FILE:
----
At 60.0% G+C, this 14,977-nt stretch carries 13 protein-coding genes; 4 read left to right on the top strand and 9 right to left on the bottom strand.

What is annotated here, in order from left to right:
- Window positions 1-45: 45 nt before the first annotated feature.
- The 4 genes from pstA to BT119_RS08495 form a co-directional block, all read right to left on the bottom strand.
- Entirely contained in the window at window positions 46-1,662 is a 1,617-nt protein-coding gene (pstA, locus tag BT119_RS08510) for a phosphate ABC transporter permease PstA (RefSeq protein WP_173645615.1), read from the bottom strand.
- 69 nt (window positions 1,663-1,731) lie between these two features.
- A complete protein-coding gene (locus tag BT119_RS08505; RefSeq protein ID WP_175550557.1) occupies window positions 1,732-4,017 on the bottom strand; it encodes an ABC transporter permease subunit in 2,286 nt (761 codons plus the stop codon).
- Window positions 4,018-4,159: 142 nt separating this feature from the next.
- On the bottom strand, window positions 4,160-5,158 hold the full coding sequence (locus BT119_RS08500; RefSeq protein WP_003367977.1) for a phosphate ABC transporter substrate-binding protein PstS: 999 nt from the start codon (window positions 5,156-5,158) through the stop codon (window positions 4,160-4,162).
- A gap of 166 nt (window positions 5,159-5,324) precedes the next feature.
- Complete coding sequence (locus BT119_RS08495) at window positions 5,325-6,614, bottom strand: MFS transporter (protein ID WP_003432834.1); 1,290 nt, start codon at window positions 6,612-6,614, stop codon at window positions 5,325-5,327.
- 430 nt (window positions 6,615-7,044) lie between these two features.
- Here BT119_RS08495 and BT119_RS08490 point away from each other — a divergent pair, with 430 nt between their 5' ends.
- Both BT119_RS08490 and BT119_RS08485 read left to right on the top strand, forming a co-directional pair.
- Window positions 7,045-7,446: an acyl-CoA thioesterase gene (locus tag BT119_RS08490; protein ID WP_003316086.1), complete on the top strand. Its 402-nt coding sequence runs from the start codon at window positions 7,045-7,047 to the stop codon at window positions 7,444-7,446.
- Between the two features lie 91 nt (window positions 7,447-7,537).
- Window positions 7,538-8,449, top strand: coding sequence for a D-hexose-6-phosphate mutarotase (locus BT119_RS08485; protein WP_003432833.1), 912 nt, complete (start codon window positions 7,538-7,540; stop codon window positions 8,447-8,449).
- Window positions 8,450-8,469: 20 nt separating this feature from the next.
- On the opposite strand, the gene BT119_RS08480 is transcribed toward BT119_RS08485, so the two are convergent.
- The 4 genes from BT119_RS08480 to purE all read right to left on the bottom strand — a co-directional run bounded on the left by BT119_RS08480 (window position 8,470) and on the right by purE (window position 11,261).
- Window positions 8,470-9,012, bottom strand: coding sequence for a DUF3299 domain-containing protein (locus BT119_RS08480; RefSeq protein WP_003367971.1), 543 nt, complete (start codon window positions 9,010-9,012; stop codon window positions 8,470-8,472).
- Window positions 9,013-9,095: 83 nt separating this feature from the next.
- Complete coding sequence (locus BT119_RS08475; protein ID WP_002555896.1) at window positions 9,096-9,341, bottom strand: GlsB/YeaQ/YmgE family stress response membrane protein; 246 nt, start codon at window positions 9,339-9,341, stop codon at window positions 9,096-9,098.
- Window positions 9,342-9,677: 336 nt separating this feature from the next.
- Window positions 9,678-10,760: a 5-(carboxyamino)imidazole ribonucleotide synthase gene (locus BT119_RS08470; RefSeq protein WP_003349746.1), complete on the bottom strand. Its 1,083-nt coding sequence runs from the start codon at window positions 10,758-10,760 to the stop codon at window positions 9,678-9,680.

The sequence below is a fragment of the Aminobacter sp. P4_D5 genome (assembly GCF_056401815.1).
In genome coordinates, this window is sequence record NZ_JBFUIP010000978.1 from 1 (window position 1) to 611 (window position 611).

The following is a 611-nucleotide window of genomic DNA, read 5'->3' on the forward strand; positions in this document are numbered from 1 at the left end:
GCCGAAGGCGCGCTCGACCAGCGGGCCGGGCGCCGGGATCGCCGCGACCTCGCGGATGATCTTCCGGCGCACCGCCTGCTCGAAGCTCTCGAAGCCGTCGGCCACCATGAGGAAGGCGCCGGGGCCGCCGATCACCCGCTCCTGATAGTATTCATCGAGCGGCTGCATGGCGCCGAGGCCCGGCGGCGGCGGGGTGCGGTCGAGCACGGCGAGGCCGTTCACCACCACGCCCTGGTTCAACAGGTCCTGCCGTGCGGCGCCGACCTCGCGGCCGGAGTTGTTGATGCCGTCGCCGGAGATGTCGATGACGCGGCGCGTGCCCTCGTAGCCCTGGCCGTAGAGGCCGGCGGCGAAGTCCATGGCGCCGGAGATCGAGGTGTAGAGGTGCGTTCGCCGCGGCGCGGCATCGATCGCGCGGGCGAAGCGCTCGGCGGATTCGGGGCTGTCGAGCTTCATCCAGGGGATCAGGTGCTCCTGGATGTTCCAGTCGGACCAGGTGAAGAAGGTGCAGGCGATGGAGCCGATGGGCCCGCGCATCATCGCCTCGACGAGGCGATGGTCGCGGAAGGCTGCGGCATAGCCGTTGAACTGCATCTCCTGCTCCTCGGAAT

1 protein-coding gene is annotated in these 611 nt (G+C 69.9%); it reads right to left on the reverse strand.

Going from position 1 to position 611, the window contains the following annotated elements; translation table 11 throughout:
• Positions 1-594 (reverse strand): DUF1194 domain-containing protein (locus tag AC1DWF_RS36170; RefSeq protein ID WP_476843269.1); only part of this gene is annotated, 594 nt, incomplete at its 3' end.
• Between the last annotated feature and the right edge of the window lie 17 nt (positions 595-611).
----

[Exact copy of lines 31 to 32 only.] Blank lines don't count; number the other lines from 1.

Going from position 1 to position 611, the window contains the following annotated elements; translation table 11 throughout:
• Positions 1-594 (reverse strand): DUF1194 domain-containing protein (locus tag AC1DWF_RS36170; RefSeq protein ID WP_476843269.1); only part of this gene is annotated, 594 nt, incomplete at its 3' end.